Category Archives: Warner Bros

DTV Wonders: Scooby-Doo in Arabian Knights

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Scooby-Doo as a franchise has been around since 1969 menaing it will turn 50 next year, and this film nearly killed it at age 25 in 1994.  A Pup Named Scooby-Doo ended in 1991 and no new Scooby-doo episodes were made until 2002 due to the franchise being saved in 1998 by Scooby-Doo on Zombie Island.  Now as a fan of the franchise I had to check out what nearly killed it.

It starts with Scooby-Doo and Shaggy having a magic carpet taxi ride.  The animation is changed to better match the frame story, but that looks distractedly odd.  To make it worse no one’s mouth closes all the way, until they do in the frame stories.

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They arrive and get a job as a royal food tester.  They then eat everything, realize they are professional poison checkers and will die from it.  They then also realize the Caliph now has no food and will kill them for it.

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They accidently break his glasses and Shaggy hides in drag.  The blind Caliph mistakes Shaggy for a suitor and his future wife thinking he is beautiful, smart, and witty.  Clearly he needs a woman with the last two traits to complete him.  Shaggy’s brilliant plan is then to tell him a story so boring it will put him to sleep.  I suggest remembering that audience.  Shaggy thinks the most boring story is about Yogi Bear in a rip-off of Disney’s Aladdin.  There many good descriptions of Aladdin and Yogi-Bear but boring is not one of them.

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Frame story one is Aladdin (the Disney version) but gender flopped with Aliyah-Din.  I will definitely hate her more now that I have to constantly type that name.  Just replace the Blue genie with Yogi-Bear as a genie and this is what the film uses in 1994, two years after it came out.  It has many problems like most of Yogi’s jokes are him begging his master to wish for a picnic basket, which he does constantly.  The Prince (no name given) does a big speech about not falling for love at first sight, which is then exactly how he falls in love (lust to be exact) for Aliyah-Din.  Jafar’s counterpart has a boss who is an emerald voiced by Tony Jay.  He then disappears after one scene making him pointless and a waste of money in hiring Jay and animating it.  Its climax and twist ending is just awful.  Also it is just a dull rushed version of the Disney film, and overall it is not good and takes up way too much of the film.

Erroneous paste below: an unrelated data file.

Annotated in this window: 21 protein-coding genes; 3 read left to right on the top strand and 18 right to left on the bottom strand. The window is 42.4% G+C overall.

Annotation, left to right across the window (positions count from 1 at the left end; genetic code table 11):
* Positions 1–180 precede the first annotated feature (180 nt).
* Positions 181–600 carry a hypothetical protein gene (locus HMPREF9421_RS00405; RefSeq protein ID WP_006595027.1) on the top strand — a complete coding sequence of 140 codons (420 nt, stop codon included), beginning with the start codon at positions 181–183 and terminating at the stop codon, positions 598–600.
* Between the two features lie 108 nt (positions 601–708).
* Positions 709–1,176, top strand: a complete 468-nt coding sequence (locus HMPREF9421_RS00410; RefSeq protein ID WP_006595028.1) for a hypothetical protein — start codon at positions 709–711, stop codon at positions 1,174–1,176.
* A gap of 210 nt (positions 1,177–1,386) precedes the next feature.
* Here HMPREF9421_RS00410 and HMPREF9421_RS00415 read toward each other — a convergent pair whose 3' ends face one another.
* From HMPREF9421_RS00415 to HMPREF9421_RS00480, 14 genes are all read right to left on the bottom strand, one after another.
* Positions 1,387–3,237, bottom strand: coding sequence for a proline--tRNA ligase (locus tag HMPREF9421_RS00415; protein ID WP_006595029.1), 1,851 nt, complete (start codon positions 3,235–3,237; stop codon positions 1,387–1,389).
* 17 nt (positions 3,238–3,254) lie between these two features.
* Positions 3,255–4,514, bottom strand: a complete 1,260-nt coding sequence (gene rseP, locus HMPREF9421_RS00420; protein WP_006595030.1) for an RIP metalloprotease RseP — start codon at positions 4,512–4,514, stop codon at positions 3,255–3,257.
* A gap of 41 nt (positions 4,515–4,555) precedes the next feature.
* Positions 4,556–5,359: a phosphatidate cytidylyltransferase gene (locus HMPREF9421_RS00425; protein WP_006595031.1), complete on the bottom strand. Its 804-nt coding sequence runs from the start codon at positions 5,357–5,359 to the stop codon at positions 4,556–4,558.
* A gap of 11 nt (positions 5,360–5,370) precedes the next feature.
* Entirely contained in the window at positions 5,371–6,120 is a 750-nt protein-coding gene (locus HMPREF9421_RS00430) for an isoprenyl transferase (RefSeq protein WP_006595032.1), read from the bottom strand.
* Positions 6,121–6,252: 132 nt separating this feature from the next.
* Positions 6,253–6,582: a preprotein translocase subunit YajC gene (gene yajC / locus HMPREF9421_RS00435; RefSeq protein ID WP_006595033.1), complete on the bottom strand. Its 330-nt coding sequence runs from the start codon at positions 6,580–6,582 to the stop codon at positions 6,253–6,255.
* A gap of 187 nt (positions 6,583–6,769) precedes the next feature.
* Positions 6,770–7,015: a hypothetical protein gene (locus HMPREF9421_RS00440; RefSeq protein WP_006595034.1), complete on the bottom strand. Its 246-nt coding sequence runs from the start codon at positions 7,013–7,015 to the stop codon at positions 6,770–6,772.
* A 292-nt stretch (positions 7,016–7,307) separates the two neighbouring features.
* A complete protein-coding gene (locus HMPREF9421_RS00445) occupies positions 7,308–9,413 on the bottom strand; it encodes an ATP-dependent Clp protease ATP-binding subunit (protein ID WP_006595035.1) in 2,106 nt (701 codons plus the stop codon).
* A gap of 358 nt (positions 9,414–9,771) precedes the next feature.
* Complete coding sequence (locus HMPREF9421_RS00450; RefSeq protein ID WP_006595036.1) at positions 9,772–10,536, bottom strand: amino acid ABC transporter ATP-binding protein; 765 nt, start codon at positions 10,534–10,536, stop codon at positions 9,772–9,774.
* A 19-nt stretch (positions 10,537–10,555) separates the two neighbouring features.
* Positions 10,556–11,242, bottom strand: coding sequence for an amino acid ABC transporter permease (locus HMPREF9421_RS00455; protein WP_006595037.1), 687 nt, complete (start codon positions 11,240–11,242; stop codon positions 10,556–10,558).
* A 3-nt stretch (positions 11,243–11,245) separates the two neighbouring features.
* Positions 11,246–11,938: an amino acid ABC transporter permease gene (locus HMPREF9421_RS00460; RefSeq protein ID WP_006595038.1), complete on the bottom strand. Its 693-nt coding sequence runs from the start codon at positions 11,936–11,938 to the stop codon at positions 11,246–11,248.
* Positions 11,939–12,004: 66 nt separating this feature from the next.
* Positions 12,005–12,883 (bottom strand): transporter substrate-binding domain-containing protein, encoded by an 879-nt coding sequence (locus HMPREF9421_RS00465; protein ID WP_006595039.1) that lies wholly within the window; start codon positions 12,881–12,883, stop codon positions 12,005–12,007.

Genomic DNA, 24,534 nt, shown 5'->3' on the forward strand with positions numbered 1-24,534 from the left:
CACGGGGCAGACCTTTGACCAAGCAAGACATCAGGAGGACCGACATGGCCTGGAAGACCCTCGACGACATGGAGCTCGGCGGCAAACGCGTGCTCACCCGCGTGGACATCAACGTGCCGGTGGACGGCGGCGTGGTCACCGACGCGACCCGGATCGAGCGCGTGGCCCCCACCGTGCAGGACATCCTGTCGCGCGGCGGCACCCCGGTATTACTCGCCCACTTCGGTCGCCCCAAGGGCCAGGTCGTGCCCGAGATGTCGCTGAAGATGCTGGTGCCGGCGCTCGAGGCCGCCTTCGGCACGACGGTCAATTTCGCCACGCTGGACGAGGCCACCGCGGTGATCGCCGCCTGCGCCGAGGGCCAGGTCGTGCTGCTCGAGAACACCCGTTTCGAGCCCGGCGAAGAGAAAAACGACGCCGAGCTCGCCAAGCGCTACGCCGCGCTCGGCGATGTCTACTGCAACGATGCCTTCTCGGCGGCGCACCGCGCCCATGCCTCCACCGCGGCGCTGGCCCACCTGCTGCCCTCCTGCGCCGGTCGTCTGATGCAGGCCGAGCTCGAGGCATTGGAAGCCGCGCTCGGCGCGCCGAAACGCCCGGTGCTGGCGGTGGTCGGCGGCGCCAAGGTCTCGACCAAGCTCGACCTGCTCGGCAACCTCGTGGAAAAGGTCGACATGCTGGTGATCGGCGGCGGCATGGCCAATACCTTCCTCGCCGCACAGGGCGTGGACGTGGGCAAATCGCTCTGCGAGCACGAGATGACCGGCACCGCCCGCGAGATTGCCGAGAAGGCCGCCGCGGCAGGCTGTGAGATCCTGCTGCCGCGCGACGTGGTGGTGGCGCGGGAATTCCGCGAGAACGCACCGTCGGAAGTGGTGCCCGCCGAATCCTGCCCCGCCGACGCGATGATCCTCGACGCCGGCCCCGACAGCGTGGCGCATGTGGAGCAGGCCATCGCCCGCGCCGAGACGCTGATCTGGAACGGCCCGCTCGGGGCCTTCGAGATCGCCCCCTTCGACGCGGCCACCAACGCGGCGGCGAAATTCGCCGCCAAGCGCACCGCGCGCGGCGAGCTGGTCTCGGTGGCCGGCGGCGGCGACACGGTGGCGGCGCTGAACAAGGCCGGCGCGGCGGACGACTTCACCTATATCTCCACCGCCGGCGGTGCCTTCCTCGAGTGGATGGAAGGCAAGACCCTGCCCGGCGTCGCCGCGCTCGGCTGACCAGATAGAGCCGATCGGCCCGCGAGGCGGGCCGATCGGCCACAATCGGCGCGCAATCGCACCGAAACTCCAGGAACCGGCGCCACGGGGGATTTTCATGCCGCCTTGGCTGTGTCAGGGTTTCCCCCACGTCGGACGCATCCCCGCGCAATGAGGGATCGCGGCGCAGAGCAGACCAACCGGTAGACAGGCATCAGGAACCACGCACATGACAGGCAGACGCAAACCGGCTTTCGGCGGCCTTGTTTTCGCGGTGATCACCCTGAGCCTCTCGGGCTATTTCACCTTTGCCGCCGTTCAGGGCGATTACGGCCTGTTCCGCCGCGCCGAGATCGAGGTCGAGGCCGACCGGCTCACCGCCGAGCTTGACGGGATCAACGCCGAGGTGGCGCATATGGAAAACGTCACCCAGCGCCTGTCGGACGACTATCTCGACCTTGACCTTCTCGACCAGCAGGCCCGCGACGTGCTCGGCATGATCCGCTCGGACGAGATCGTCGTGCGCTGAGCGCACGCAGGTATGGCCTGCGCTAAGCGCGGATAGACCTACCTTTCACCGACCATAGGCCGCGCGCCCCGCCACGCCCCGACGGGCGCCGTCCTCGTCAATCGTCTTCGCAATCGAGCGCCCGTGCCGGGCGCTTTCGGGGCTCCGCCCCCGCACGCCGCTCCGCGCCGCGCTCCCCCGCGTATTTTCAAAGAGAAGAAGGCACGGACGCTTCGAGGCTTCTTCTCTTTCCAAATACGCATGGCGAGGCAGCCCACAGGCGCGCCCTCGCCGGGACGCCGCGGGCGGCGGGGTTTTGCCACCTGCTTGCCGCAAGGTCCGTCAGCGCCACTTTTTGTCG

It does have some redeeming qualities.  Aliyah-Din wears a light brown cloak mostly, and with how few female protagonists do that it is refreshingly different.  While this is clearly a coincidence it also has two genies (Yogi and Boo-Boo) just like the original story.

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The big help is Jafar’s counterpart Haman.  I legitimately like watching him.  I do not like the Jafar archetype, an obviously evil villain who is already high up and wants to go a little higher.   There is nothing about Haman’s appearance that indicates villain and for any viewers who have not seen the Disney film will probably be surprised he is the bad guy until it is revealed.  He also does not rely on a magic mind control staff.  He is simply good with his words and legitimately convincing that he is just trying to help, and many of his scenes from Disney’s Aladdin are an improvement because of that.  One reason Prince is not married is Haman is telling him he should not rush marriage choices, a good message that most people would listen to, and it fits his agenda of keeping the Sultan heirless to help him take over later.  How does he get Aliyah-Din to enter the cave?  He tells her the Sultan has a great disease and only the lamp can save him.  He tells her it very humbly and is very polite.  Even when he snaps he apologizes saying that his brief anger was due to his worry about the Sultan’s health (very reasonable).  While the villain cannot save the film he is a major benefit keeping it watchable.